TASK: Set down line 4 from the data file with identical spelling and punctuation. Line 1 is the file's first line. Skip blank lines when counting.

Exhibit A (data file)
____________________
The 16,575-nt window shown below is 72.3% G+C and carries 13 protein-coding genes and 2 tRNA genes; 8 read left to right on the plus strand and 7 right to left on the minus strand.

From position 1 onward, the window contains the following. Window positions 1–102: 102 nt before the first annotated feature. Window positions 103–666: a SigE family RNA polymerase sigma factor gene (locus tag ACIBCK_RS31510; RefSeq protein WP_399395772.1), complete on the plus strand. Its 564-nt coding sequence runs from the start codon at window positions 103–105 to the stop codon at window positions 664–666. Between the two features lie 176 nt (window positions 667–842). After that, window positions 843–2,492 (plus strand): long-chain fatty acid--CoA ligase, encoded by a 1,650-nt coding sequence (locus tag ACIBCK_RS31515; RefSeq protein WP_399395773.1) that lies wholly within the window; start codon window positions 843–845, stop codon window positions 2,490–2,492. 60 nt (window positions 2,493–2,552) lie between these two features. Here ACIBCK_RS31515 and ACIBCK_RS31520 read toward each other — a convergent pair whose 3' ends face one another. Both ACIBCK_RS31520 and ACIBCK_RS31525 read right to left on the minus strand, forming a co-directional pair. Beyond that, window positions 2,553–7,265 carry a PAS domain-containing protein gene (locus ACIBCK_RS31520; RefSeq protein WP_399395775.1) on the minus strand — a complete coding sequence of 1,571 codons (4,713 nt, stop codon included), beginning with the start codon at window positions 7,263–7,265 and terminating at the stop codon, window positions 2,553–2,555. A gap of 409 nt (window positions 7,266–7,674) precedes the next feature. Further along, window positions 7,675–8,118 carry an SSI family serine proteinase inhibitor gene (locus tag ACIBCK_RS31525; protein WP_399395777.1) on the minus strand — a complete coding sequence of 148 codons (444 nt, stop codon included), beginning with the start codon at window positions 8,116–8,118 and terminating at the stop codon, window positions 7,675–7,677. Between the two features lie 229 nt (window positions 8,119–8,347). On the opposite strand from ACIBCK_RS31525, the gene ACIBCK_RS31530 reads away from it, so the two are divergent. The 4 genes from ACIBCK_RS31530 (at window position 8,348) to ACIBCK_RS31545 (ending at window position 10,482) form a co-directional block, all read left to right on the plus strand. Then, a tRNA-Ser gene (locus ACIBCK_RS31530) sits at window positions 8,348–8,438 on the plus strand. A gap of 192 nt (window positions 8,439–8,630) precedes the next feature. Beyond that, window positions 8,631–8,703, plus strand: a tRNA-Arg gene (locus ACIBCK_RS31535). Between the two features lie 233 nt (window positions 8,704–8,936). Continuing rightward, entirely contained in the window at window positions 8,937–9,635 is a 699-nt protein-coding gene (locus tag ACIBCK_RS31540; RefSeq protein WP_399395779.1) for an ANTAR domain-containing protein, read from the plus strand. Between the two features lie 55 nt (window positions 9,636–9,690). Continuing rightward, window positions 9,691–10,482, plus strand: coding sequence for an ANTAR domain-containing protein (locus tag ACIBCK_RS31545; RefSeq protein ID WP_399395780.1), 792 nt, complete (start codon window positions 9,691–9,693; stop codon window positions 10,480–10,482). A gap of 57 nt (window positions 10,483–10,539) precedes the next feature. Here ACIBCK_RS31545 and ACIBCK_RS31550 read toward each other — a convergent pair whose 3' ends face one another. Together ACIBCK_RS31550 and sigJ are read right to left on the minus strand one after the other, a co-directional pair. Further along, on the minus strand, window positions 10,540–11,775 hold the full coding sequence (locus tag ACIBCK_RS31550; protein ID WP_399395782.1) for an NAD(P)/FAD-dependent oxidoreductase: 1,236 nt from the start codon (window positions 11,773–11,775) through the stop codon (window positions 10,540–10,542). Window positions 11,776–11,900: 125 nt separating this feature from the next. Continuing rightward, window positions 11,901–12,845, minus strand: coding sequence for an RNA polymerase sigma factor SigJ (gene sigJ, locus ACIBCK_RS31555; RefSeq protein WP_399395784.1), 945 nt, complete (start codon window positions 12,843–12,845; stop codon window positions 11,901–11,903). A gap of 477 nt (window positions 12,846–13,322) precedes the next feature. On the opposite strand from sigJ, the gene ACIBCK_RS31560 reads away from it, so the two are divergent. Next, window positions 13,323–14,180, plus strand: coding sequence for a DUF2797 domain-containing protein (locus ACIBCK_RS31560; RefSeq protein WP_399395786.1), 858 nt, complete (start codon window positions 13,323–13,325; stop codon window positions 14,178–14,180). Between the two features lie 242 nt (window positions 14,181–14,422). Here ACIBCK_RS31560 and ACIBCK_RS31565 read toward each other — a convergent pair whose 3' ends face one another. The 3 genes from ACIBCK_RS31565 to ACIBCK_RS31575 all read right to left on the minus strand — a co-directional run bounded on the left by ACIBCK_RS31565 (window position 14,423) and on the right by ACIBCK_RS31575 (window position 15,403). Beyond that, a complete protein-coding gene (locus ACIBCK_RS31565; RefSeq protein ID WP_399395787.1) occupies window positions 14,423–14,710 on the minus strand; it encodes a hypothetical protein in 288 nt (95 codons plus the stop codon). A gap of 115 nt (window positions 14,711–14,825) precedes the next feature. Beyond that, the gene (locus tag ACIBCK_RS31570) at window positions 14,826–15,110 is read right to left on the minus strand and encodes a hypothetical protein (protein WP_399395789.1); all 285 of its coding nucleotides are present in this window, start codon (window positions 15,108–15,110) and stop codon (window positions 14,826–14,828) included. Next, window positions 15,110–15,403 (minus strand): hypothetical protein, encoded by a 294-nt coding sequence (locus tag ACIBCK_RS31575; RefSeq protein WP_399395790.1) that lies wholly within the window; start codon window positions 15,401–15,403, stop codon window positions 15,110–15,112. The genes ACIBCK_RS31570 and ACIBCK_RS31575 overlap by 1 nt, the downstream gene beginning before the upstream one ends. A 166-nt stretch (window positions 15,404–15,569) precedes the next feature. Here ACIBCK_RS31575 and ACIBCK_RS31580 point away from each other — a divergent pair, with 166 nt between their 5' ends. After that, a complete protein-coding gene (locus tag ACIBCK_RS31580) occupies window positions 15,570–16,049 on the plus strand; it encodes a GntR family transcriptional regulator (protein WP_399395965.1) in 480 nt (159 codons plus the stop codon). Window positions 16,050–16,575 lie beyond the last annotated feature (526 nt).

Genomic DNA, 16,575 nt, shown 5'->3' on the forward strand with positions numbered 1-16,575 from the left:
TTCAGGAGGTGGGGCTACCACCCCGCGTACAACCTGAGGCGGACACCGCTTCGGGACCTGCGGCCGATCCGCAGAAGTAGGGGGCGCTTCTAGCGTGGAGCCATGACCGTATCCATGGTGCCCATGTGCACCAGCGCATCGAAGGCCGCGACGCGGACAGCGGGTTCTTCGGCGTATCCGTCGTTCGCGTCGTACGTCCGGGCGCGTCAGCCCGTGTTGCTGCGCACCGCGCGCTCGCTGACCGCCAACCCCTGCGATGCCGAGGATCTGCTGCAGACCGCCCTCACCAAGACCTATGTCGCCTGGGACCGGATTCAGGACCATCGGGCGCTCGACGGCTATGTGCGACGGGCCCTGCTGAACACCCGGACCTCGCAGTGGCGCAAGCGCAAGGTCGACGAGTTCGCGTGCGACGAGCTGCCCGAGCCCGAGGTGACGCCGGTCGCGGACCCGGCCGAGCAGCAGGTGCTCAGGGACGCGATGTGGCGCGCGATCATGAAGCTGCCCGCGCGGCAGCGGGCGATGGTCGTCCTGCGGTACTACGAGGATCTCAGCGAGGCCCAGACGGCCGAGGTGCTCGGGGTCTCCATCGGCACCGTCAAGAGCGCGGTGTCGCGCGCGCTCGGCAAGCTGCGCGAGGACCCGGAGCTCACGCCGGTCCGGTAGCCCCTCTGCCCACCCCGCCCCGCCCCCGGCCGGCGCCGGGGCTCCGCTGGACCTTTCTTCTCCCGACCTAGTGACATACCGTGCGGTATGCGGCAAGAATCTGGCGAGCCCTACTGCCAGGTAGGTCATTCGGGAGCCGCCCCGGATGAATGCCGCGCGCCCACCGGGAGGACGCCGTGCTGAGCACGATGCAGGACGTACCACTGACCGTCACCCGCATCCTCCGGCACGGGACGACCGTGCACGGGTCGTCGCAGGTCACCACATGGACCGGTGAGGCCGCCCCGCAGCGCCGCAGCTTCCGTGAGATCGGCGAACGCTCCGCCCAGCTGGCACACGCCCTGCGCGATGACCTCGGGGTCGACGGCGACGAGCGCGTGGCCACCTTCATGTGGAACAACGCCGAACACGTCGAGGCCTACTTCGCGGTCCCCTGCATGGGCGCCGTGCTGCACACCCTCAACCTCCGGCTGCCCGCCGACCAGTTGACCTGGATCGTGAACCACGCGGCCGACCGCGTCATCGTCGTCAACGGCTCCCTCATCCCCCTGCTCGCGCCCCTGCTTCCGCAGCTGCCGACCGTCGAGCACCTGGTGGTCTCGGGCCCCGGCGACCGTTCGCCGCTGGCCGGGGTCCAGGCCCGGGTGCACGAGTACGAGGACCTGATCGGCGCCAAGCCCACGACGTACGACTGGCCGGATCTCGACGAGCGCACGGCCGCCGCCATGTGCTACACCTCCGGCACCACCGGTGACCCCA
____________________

TTCAGGAGGTGGGGCTACCACCCCGCGTACAACCTGAGGCGGACACCGCTTCGGGACCTGCGGCCGATCCGCAGAAGTAGGGGGCGCTTCTAGCGTGGAGCCATGACCGTATCCATGGTGCCCATGTGCACCAGCGCATCGAAGGCCGCGACGCGGACAGCGGGTTCTTCGGCGTATCCGTCGTTCGCGTCGTACGTCCGGGCGCGTCAGCCCGTGTTGCTGCGCACCGCGCGCTCGCTGACCGCCAACCCCTGCGATGCCGAGGATCTGCTGCAGACCGCCCTCACCAAGACCTATGTCGCCTGGGACCGGATTCAGGACCATCGGGCGCTCGACGGCTATGTGCGACGGGCCCTGCTGAACACCCGGACCTCGCAGTGGCGCAAGCGCAAGGTCGACGAGTTCGCGTGCGACGAGCTGCCCGAGCCCGAGGTGACGCCGGTCGCGGACCCGGCCGAGCAGCAGGTGCTCAGGGACGCGATGTGGCGCGCGATCATGAAGCTGCCCGCGCGGCAGCGGGCGATGGTCGTCCTGCGGTACTACGAGGATCTCAGCGAGGCCCAGACGGCCGAGGTGCTCGGGGTCTCCATCGGCACCGTCAAGAGCGCGGTGTCGCGCGCGCTCGGCAAGCTGCGCGAGGACCCGGAGCTCACGCCGGTCCGGTAGCCCCTCTGCCCACCCCGCCCCGCCCCCGGCCGGCGCCGGGGCTCCGCTGGACCTTTCTTCTCCCGACCTAGTGACATACCGTGCGGTATGCGGCAAGAATCTGGCGAGCCCTACTGCCAGGTAGGTCATTCGGGAGCCGCCCCGGATGAATGCCGCGCGCCCACCGGGAGGACGCCGTGCTGAGCACGATGCAGGACGTACCACTGACCGTCACCCGCATCCTCCGGCACGGGACGACCGTGCACGGGTCGTCGCAGGTCACCACATGGACCGGTGAGGCCGCCCCGCAGCGCCGCAGCTTCCGTGAGATCGGCGAACGCTCCGCCCAGCTGGCACACGCCCTGCGCGATGACCTCGGGGTCGACGGCGACGAGCGCGTGGCCACCTTCATGTGGAACAACGCCGAACACGTCGAGGCCTACTTCGCGGTCCCCTGCATGGGCGCCGTGCTGCACACCCTCAACCTCCGGCTGCCCGCCGACCAGTTGACCTGGATCGTGAACCACGCGGCCGACCGCGTCATCGTCGTCAACGGCTCCCTCATCCCCCTGCTCGCGCCCCTGCTTCCGCAGCTGCCGACCGTCGAGCACCTGGTGGTCTCGGGCCCCGGCGACCGTTCGCCGCTGGCCGGGGTCCAGGCCCGGGTGCACGAGTACGAGGACCTGATCGGCGCCAAGCCCACGACGTACGACTGGCCGGATCTCGACGAGCGCACGGCCGCCGCCATGTGCTACACCTCCGGCACCACCGGTGACCCCA